I find it insurmountably curious that a professional Thomist like des Lauriers came up with this idea.  The second greatest mystery of the crisis, we might say!  "Loopy" might be a bit on the colloquially rough side, but whatever adjective you want to use, there's plenty of room for disapproving ones.  Similarly wise men with familiarity of the relevant principles have criticized it for the same reasons that we're criticizing it here, though I'm sure in a more productive and clairvoyant way.
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Rubecorks

Re: What I believe
« Reply #34 on: December 19, 2017, 03:56:58 PM »
RC,

I find it insurmountably curious that a professional Thomist like des Lauriers came up with this idea.  The second greatest mystery of the crisis, we might say!  "Loopy" might be a bit on the colloquially rough side, but whatever adjective you want to use, there's plenty of room for disapproving ones.  Similarly wise men with familiarity of the relevant principles have criticized it for the same reasons that we're criticizing it here, though I'm sure in a more productive and clairvoyant way.

Okay, so we have it now. You don't understand it personally, but are echoing what you have heard from whom you consider "wise men". Does familiarity mean they have formal training in Ontology before Vatican II?

If they "have criticized it for the same reasons" that people are criticizing it here, I haven't seen anything that looks like the principle is even understood here.

Now that I mentioned the prelates that are for it, who are the prelates, by name, you know who have given reasons against it?
 

Mithrandylan

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Re: What I believe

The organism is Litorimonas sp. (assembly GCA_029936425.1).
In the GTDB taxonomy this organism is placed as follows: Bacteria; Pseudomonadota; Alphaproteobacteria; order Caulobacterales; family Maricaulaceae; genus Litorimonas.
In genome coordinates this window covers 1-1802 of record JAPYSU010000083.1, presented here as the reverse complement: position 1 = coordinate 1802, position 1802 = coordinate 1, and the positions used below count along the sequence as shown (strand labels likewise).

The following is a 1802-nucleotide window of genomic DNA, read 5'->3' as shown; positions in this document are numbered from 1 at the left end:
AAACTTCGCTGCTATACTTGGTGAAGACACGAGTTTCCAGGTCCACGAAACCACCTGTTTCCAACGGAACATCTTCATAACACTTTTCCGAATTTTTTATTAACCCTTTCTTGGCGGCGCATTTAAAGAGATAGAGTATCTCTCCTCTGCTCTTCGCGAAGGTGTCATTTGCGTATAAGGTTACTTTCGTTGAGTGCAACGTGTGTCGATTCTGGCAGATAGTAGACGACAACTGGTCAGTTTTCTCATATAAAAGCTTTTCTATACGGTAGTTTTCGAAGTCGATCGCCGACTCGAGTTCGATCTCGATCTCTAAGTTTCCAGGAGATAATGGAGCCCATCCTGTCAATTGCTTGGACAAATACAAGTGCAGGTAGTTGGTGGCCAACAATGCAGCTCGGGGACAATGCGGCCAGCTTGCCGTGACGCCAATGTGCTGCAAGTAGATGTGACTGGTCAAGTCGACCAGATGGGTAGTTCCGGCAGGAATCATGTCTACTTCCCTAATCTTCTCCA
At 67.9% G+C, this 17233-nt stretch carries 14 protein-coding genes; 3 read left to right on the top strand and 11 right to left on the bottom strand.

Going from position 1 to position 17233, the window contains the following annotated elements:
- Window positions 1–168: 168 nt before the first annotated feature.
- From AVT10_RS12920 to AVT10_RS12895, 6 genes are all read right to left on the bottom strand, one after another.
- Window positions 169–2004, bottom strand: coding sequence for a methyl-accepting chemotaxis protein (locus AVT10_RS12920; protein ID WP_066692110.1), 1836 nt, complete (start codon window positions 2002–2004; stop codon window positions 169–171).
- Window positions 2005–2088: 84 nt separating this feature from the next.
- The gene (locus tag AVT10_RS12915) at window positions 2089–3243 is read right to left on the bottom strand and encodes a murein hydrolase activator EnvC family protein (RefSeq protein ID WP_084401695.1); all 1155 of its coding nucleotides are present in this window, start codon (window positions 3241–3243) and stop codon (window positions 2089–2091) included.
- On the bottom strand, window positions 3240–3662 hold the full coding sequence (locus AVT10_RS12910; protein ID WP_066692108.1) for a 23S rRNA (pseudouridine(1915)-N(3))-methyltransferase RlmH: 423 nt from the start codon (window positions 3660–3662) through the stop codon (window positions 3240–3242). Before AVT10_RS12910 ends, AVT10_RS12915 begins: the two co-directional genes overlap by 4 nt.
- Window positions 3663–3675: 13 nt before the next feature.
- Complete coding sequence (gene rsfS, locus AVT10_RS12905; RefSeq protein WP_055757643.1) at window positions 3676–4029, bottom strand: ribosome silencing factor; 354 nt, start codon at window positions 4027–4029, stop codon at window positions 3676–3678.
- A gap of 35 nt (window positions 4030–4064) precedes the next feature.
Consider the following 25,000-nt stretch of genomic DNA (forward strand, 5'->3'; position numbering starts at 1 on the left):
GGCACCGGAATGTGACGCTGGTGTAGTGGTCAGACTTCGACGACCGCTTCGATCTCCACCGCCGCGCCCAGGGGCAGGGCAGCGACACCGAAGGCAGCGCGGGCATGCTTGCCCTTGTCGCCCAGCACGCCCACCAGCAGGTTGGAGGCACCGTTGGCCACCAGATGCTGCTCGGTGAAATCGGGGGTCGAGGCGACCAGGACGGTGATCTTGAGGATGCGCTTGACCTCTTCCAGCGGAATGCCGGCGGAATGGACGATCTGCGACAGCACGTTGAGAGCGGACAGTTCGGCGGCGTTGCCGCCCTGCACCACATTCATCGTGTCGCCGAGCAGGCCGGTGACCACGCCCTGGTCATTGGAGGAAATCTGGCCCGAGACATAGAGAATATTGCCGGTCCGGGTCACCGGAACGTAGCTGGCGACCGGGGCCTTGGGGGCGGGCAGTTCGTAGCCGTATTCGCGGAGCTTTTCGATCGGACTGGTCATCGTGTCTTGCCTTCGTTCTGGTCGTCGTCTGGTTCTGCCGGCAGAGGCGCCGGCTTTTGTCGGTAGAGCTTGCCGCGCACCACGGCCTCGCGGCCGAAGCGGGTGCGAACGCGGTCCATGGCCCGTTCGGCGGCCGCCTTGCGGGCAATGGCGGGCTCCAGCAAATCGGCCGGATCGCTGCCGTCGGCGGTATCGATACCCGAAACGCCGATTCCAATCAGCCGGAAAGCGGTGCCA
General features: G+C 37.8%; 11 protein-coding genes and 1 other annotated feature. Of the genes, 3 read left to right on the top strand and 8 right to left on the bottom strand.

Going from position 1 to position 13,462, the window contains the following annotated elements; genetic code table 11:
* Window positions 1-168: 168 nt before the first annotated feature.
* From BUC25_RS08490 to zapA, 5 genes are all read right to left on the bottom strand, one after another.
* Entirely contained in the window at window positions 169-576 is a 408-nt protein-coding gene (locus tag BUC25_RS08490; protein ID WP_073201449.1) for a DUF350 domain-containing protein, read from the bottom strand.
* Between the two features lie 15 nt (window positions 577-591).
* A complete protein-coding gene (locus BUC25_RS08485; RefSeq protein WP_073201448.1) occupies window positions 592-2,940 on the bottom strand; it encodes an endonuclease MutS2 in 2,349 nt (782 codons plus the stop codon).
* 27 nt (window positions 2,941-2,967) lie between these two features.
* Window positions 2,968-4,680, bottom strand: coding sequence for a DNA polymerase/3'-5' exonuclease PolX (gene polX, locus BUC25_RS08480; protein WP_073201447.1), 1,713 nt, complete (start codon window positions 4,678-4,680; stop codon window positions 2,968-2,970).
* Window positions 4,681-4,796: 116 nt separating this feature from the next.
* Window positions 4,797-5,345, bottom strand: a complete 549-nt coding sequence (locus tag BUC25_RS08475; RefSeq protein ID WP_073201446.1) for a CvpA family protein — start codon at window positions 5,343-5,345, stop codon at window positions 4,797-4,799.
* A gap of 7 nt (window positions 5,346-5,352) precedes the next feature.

« Reply #35 on: December 20, 2017, 10:06:08 AM »
RC,

I find it insurmountably curious that a professional Thomist like des Lauriers came up with this idea.  The second greatest mystery of the crisis, we might say!  "Loopy" might be a bit on the colloquially rough side, but whatever adjective you want to use, there's plenty of room for disapproving ones.  Similarly wise men with familiarity of the relevant principles have criticized it for the same reasons that we're criticizing it here, though I'm sure in a more productive and clairvoyant way.

Okay, so we have it now. You don't understand it personally, but are echoing what you have heard from whom you consider "wise men". Does familiarity mean they have formal training in Ontology before Vatican II?

If they "have criticized it for the same reasons" that people are criticizing it here, I haven't seen anything that looks like the principle is even understood here.

Now that I mentioned the prelates that are for it, who are the prelates, by name, you know who have given reasons against it?

I don't think any of them are old enough to, but I didn't bring them up to make a case against the thesis, as though I don't personally understand it myself, but as a way of showing that deriding the theory is hardly something that is unique to those who know nothing about it. 
I wear it for a memorable honor,
For I am Welsh, you know, good countryman.
 

Rubecorks

Re: What I believe
« Reply #36 on: December 20, 2017, 04:21:23 PM »
RC,